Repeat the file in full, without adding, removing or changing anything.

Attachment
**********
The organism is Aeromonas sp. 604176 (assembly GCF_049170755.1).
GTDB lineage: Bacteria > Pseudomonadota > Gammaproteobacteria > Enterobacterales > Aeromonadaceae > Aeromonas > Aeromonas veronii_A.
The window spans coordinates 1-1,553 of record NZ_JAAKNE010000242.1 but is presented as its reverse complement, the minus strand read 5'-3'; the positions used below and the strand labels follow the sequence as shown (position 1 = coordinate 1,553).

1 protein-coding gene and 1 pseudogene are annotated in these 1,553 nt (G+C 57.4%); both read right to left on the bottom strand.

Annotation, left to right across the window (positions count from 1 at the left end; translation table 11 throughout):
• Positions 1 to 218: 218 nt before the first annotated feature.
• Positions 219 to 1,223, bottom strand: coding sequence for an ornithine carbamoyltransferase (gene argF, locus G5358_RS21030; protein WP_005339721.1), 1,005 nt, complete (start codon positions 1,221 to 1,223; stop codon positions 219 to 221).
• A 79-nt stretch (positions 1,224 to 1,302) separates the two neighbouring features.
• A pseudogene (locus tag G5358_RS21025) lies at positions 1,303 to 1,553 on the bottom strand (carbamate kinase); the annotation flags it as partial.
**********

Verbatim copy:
The organism is Aeromonas sp. 604176 (assembly GCF_049170755.1).
GTDB lineage: Bacteria > Pseudomonadota > Gammaproteobacteria > Enterobacterales > Aeromonadaceae > Aeromonas > Aeromonas veronii_A.
The window spans coordinates 1-1,553 of record NZ_JAAKNE010000242.1 but is presented as its reverse complement, the minus strand read 5'-3'; the positions used below and the strand labels follow the sequence as shown (position 1 = coordinate 1,553).

1 protein-coding gene and 1 pseudogene are annotated in these 1,553 nt (G+C 57.4%); both read right to left on the bottom strand.

Annotation, left to right across the window (positions count from 1 at the left end; translation table 11 throughout):
• Positions 1 to 218: 218 nt before the first annotated feature.
• Positions 219 to 1,223, bottom strand: coding sequence for an ornithine carbamoyltransferase (gene argF, locus G5358_RS21030; protein WP_005339721.1), 1,005 nt, complete (start codon positions 1,221 to 1,223; stop codon positions 219 to 221).
• A 79-nt stretch (positions 1,224 to 1,302) separates the two neighbouring features.
• A pseudogene (locus tag G5358_RS21025) lies at positions 1,303 to 1,553 on the bottom strand (carbamate kinase); the annotation flags it as partial.